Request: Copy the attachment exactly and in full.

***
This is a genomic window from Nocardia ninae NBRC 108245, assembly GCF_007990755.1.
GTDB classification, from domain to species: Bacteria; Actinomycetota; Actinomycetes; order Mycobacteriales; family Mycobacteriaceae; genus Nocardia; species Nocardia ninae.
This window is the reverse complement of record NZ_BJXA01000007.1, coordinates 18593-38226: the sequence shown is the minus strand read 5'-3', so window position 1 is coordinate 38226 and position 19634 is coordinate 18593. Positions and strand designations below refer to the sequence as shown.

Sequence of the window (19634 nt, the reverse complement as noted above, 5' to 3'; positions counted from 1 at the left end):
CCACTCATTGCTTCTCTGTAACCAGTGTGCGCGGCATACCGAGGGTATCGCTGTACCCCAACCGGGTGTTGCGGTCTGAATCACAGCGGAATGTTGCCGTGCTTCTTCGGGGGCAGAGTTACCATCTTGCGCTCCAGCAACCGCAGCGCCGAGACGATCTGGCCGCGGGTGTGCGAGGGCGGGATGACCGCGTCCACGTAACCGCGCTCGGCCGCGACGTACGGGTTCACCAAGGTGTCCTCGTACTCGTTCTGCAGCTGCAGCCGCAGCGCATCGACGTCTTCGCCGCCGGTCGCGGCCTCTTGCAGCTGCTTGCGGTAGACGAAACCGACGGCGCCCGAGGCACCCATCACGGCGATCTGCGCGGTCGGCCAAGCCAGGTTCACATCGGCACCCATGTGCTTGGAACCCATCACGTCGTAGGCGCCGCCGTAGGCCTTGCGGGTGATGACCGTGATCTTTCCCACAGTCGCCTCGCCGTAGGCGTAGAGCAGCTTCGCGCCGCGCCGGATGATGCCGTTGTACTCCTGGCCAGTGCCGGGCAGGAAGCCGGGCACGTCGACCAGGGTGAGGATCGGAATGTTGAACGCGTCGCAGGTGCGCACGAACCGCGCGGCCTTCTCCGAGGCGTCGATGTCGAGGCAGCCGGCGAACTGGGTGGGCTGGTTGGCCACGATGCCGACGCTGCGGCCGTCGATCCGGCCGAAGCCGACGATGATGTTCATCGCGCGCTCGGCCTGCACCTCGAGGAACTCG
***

This is a genomic window from Nocardia ninae NBRC 108245, assembly GCF_007990755.1.
GTDB classification, from domain to species: Bacteria; Actinomycetota; Actinomycetes; order Mycobacteriales; family Mycobacteriaceae; genus Nocardia; species Nocardia ninae.
This window is the reverse complement of record NZ_BJXA01000007.1, coordinates 18593-38226: the sequence shown is the minus strand read 5'-3', so window position 1 is coordinate 38226 and position 19634 is coordinate 18593. Positions and strand designations below refer to the sequence as shown.

Sequence of the window (19634 nt, the reverse complement as noted above, 5' to 3'; positions counted from 1 at the left end):
CCACTCATTGCTTCTCTGTAACCAGTGTGCGCGGCATACCGAGGGTATCGCTGTACCCCAACCGGGTGTTGCGGTCTGAATCACAGCGGAATGTTGCCGTGCTTCTTCGGGGGCAGAGTTACCATCTTGCGCTCCAGCAACCGCAGCGCCGAGACGATCTGGCCGCGGGTGTGCGAGGGCGGGATGACCGCGTCCACGTAACCGCGCTCGGCCGCGACGTACGGGTTCACCAAGGTGTCCTCGTACTCGTTCTGCAGCTGCAGCCGCAGCGCATCGACGTCTTCGCCGCCGGTCGCGGCCTCTTGCAGCTGCTTGCGGTAGACGAAACCGACGGCGCCCGAGGCACCCATCACGGCGATCTGCGCGGTCGGCCAAGCCAGGTTCACATCGGCACCCATGTGCTTGGAACCCATCACGTCGTAGGCGCCGCCGTAGGCCTTGCGGGTGATGACCGTGATCTTTCCCACAGTCGCCTCGCCGTAGGCGTAGAGCAGCTTCGCGCCGCGCCGGATGATGCCGTTGTACTCCTGGCCAGTGCCGGGCAGGAAGCCGGGCACGTCGACCAGGGTGAGGATCGGAATGTTGAACGCGTCGCAGGTGCGCACGAACCGCGCGGCCTTCTCCGAGGCGTCGATGTCGAGGCAGCCGGCGAACTGGGTGGGCTGGTTGGCCACGATGCCGACGCTGCGGCCGTCGATCCGGCCGAAGCCGACGATGATGTTCATCGCGCGCTCGGCCTGCACCTCGAGGAACTCG